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Prison plan smarter, saves money

Gov. Mitch Daniels last month strongly endorsed much-needed changes to Indiana’s prison sentencing laws, which could save the state $1.2 billion in the next seven years.
Indiana’s prison population has reached about 29,000 inmates and has grown three times faster than any of its neighboring states during the past 10 years. Daniels said the savings can be spent on new prison space and operating costs.
While we don’t have a prison in Harrison County, the overcrowding of our jail has been an issue. Former Sheriff G. Michael Deatrick turned away state prisoners, which, in the past, has made the county some $400,000 or more, because the jail became too crowded with regular inmates.
Obviously, we can’t just unlock the doors and let the offenders loose, but, if approved, recommendations from the Pew Center on the States and the Council of State Governments Justice Center will mean more certain and firm punishment to the worst offenders in Indiana, more sensible, smarter incarceration for those who pose much less of a physical danger to Hoosiers. Some of the current insensible laws include (as reported in last week’s newspaper on page A2): The average sentence for sexual assault is about five years, while the average sentence for selling drugs is eight years. Stealing a $5 DVD is considered felony theft, the same as stealing a $5,000 ring. The sentence for selling three grams of cocaine is the same as selling 3,000 grams.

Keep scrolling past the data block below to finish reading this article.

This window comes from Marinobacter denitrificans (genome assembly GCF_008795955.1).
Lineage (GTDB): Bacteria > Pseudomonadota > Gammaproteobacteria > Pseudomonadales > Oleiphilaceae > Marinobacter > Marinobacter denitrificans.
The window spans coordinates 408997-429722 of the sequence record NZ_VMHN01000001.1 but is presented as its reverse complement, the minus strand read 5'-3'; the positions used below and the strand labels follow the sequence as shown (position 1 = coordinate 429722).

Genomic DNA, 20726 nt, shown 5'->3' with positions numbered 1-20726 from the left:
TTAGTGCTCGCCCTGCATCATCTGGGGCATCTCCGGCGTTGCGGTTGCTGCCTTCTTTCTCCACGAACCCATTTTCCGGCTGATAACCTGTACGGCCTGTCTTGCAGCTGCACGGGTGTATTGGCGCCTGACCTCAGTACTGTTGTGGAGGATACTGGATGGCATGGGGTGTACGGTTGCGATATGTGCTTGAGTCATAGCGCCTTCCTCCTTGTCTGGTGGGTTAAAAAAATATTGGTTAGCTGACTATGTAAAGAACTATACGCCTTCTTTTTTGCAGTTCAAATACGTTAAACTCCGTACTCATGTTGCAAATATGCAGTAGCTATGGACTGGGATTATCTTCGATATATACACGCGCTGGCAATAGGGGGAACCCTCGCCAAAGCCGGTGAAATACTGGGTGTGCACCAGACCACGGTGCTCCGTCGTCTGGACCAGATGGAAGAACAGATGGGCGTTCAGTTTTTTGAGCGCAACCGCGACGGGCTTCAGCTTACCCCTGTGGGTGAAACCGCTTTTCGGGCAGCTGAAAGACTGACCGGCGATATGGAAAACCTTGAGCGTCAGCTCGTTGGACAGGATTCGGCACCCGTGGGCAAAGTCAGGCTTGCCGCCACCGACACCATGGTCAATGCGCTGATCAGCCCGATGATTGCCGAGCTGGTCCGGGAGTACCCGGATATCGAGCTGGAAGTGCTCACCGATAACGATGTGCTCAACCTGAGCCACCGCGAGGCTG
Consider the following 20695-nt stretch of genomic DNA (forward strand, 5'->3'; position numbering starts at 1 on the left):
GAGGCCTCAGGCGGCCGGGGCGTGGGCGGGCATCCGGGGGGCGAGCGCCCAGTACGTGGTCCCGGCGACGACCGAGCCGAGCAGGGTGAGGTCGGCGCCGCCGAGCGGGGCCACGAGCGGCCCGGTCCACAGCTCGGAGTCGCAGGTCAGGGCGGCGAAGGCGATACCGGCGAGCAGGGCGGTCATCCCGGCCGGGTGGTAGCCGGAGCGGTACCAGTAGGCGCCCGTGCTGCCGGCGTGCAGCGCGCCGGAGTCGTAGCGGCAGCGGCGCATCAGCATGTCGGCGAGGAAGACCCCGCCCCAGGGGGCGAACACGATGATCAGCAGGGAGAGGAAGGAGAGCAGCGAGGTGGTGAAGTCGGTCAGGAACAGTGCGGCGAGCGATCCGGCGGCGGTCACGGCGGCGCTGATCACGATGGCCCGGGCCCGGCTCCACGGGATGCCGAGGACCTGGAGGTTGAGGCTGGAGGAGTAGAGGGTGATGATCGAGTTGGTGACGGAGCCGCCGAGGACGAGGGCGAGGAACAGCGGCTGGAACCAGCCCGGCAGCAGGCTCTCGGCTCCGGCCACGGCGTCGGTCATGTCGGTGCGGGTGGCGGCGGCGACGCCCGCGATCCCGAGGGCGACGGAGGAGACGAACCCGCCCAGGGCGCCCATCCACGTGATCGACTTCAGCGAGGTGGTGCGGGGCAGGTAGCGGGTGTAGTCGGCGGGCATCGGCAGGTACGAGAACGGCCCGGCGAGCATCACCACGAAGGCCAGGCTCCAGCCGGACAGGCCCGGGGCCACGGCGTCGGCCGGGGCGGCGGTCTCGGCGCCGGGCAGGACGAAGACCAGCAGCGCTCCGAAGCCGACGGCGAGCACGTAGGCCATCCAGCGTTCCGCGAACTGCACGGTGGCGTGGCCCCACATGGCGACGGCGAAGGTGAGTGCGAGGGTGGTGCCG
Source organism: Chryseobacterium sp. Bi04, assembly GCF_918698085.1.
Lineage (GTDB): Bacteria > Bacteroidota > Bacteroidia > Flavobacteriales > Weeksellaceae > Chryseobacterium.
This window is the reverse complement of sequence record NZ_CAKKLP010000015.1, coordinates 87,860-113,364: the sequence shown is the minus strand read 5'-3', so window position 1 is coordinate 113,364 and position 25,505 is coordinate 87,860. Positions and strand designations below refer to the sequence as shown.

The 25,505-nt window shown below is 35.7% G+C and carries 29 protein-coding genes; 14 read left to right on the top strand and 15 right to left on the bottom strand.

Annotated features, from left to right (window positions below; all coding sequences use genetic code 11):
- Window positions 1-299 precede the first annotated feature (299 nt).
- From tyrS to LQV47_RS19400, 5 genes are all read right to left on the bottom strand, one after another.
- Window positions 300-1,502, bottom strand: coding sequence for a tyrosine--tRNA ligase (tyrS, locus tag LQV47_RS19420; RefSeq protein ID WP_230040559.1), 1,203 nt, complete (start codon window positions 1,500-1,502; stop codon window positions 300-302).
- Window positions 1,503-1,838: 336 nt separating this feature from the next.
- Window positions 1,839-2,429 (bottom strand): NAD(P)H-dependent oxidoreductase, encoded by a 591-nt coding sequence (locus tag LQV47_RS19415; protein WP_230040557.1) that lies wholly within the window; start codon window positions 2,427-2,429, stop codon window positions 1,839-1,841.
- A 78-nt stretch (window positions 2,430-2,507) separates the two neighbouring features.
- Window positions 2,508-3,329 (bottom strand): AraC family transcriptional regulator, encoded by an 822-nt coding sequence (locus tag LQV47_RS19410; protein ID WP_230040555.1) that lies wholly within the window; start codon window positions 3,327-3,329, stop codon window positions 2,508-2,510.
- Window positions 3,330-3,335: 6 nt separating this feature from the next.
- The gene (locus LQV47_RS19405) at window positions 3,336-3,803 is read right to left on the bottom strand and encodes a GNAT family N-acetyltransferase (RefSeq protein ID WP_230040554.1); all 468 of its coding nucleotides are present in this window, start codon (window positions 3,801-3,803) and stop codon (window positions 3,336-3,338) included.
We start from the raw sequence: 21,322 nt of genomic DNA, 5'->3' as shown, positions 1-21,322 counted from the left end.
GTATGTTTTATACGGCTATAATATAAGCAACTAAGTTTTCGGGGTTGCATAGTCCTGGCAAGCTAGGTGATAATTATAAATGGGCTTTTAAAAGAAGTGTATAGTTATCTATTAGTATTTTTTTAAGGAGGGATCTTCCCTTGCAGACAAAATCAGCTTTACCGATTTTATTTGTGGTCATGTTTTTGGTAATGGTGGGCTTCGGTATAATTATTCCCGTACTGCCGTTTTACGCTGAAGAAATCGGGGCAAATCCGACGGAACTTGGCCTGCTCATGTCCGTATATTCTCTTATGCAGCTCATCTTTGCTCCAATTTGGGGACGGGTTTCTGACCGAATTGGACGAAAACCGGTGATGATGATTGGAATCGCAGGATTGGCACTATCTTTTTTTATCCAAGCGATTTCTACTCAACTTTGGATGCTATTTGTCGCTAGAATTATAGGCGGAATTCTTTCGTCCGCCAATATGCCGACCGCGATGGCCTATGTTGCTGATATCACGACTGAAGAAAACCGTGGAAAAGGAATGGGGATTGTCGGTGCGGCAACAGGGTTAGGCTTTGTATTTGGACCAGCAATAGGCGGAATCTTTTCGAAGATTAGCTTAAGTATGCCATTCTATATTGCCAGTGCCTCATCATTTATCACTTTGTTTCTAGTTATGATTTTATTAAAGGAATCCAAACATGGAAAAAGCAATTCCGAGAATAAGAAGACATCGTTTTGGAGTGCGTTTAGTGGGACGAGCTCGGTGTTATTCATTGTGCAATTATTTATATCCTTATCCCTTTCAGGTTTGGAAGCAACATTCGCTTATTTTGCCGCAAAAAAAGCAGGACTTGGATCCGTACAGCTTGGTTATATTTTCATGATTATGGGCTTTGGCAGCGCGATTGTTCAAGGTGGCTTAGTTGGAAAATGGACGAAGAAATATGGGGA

And, as a byproduct of the governor’s plan, there would be grace for taxpayers in the sense of lower costs in the years ahead, according to Daniels.
The plan will reserve prison space for the worst offenders by creating a more precise set of drug and theft sentencing laws and providing judges with more sentencing options for those who commit less serious felony offenses. Basically, Indiana judges have been giving harsher punishments for low-level crimes when compared to other states.
The state’s good-time credit rules that allow inmates to reduce how much time they spend behind bars will not be eliminated with the new changes.
Daniels’ plan will most likely save money, but, more importantly, it will better align the crime with the punishment. Hopefully, it will create a more fair justice system while making the tough decisions a little less difficult for judges.

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